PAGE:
OF THE REPUBLIC OF POLAND
IN NEW YORK
IN ASSOCIATION WITH
THE GOMBIN JEWISH HISTORICAL & GENEALOGICAL SOCIETY
ON THE OCCASION OF
THE VISIT OF
MINISTER OF FOREIGN AFFAIRS OF THE REPUBLIC OF POLAND
REQUEST THE PLEASURE OF YOUR COMPANY
FOR THE SCREENING OF THE DOCUMENTARY
BACK TO GOMBIN
CONSULATE GENERAL OF THE REPUBLIC OF POLAND
233 MADISON AVENUE (Entrance on 37th Street)
THURSDAY, SEPTEMBER 13, 7:00 P.M.
AFTER THE SCREENING RECEPTION WILL FOLLOW
1 646 237 2112
1 646 237 2113
and/or 1 (201) 656-3722
BACK TO GOMBIN
WILL BE SCREENED AT
THE INTERNATIONAL JEWISH GENEALOGY CONFERENCE
at the Intercontinental Hotel
Park Lane, LONDON, ENGLAND
JULY 10 (8pm)
AND AT A PRIVATE SCREENING HOSTED BY THE FREEDMAN FAMILY ON JULY 12.
FOR INFORMATION ON SEEING THE DOCUMENTARY AT THE CONFERENCE
CONTACT JOHN BERMAN at Zah@Ndirect.co.uk
or JUDITH DIAMOND at firstname.lastname@example.org)
FOR INFORMATION ON THE PRIVATE SCREENING
PLEASE EMAIL JEREMY FREEDMAN AT JEREMY01@GLOBALNET.CO.UK
OR BY TELEPHONE IN LONDON AT #455 4064.
I LOOK FORWARD TO SEEING YOU IN THE U.K.
SINCERELY, Minna Packer
The premiere of the Directors Rough Cut took place on November 12, 2000 at Alfred Lerner Hall,Roone Arledge Auditorium, Columbia University, N.Y.C.
A review was published in Ausbau, a German Jewish newspaper published in New York City.
My recent trip to London was in conjunction with the opening of the Holocaust exhibition at The Imperial War Museum. This is an excellent and comprehensive exhibition, four years in the making, on all aspects of the Shoah, including events leading up to it and the life after. It includes a video installation of the life before in the shtetls of Eastern Europe, and within the black and white footage of these innocent times is included some scenes from our own shtetl Gombin, as depicted in Sam Rafel's film from 1937. For me, this was an opportunity to meet with some of the curators and researchers of the exhibition, particularly Alison Murchie, who traveled with Leon Zamosc in Poland, acquiring material for the exhibition. She expressed strong interest in the documentary I am making and offered that the museum would be keen on screening it upon completion. I also met with Trudy Gold, the executive director of The Spiro Institute, and Paula Kitching, Spiro's coordinator of Holocaust and Racism Projects. Devoted to all things pertaining to Jewish history and culture, Spiro is housed in a beautiful old mansion at Kings College London. They are in the process of renovating a large main floor room into an exhibition and screening room. In anticipation of the completion of "Back To Gombin", and after viewing the photographs from the project by Marianne Galway, Ms. Gold offered to mount an exhibition and also screen the documentary in the spring.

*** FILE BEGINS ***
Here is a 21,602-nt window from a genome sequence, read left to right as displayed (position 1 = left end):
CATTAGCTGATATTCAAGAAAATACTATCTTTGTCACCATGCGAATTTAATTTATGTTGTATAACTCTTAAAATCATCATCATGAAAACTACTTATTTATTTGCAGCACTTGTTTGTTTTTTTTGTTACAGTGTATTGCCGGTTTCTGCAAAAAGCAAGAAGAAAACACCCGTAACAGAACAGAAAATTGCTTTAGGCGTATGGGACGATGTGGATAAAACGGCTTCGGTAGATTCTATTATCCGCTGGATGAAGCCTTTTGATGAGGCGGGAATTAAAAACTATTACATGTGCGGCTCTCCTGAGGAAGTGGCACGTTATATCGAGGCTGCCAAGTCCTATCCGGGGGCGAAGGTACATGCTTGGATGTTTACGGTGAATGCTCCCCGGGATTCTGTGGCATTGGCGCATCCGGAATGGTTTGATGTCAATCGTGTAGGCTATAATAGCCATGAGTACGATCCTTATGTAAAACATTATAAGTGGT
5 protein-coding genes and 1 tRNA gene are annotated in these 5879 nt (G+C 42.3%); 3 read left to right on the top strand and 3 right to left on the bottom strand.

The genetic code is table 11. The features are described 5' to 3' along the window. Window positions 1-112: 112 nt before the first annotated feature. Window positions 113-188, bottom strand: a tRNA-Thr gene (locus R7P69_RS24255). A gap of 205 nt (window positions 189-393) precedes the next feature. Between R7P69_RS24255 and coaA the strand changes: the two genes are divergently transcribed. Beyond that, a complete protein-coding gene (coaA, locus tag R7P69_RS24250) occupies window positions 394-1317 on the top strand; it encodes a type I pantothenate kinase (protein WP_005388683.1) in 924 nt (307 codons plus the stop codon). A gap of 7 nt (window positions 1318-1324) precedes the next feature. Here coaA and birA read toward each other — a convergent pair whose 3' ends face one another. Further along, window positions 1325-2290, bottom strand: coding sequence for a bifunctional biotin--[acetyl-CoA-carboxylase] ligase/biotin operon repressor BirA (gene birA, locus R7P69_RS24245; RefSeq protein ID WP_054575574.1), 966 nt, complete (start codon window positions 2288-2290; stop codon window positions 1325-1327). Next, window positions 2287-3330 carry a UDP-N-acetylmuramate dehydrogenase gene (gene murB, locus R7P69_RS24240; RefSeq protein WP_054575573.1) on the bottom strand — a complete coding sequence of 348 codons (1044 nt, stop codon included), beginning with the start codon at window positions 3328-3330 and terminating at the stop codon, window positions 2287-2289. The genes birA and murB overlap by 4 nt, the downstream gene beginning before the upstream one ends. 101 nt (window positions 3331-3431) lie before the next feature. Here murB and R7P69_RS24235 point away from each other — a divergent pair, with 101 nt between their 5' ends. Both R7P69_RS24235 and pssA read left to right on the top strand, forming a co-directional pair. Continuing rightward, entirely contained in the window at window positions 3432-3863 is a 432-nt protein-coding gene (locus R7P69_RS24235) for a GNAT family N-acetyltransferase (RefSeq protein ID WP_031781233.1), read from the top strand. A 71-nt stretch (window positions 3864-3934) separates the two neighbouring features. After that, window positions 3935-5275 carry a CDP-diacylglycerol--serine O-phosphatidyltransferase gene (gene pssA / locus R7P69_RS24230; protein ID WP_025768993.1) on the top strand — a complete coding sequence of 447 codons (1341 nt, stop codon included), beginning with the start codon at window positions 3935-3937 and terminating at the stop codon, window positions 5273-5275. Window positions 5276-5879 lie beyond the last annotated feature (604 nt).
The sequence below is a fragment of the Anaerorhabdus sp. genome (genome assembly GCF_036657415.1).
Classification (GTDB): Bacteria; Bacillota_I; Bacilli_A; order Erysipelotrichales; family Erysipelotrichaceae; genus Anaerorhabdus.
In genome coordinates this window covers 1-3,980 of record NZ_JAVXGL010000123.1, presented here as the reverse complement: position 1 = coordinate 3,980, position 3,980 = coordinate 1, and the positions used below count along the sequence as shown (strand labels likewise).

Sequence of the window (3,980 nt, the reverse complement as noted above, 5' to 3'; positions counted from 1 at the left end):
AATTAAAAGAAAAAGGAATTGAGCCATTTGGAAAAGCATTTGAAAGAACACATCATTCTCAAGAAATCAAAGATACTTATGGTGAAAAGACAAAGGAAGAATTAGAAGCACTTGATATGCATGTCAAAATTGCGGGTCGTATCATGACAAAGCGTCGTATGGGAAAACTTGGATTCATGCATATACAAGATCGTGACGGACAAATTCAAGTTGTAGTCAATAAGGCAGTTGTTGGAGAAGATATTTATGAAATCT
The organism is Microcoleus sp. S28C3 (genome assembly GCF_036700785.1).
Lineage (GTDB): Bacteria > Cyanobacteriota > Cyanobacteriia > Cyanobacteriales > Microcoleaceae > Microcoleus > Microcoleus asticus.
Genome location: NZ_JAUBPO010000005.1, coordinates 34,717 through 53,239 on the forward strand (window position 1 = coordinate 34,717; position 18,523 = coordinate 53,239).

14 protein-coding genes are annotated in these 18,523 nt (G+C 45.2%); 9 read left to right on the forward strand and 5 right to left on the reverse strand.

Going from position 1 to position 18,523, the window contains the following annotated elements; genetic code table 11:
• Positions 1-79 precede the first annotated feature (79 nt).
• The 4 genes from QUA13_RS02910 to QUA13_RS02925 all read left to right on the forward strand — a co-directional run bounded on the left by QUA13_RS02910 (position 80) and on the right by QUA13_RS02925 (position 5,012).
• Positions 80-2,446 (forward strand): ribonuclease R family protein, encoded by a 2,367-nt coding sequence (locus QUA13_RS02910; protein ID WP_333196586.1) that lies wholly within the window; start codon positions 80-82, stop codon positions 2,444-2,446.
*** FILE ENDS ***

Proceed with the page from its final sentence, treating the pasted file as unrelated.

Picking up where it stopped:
My first few evenings in England were spent with my cousin Sandra Barnett (also a descendent of Gombin), in Hove. As the story was told to me, Sandra's grandfather, Sender Zielonka, left Gombin in 1912 with his young bride (Bessie), a Jewish orphan from Loivich. Sender was one of two older brothers of my grandmother, Dina Zielonka-Ber, my dad's mum. His intention was to join their oldest brother, Max Green (who had Anglicized the Zielonka name to Green, as it's meaning in Polish is green fields) in New York City. In pursuit of this dream, he handed over his last hundred dollars (or the equivalent in pounds) to a British seaman upon his arrival in London. The seaman commenced to sail him around the channel for a few days, docking at a point near where they had begun, but proclaiming that they were in New York. That is how that branch of the family remained in England and how it is that my father Michael has two cousins, Harry and Eva Green in London, who raised their respective families in the Ilford, Essex section.